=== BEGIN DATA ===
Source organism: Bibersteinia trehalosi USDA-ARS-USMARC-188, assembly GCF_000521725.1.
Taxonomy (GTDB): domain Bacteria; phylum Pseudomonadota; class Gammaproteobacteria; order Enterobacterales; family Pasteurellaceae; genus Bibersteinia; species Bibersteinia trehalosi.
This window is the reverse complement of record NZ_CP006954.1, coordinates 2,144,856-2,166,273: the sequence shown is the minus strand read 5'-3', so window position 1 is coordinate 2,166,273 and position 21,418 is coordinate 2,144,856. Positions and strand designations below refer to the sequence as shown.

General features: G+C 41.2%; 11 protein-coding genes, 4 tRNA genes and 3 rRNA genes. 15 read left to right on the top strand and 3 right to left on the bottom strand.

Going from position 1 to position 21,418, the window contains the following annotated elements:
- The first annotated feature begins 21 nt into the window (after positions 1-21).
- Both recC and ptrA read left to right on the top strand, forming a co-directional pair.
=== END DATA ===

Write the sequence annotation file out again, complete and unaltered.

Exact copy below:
Source organism: Bibersteinia trehalosi USDA-ARS-USMARC-188, assembly GCF_000521725.1.
Taxonomy (GTDB): domain Bacteria; phylum Pseudomonadota; class Gammaproteobacteria; order Enterobacterales; family Pasteurellaceae; genus Bibersteinia; species Bibersteinia trehalosi.
This window is the reverse complement of record NZ_CP006954.1, coordinates 2,144,856-2,166,273: the sequence shown is the minus strand read 5'-3', so window position 1 is coordinate 2,166,273 and position 21,418 is coordinate 2,144,856. Positions and strand designations below refer to the sequence as shown.

General features: G+C 41.2%; 11 protein-coding genes, 4 tRNA genes and 3 rRNA genes. 15 read left to right on the top strand and 3 right to left on the bottom strand.

Going from position 1 to position 21,418, the window contains the following annotated elements:
- The first annotated feature begins 21 nt into the window (after positions 1-21).
- Both recC and ptrA read left to right on the top strand, forming a co-directional pair.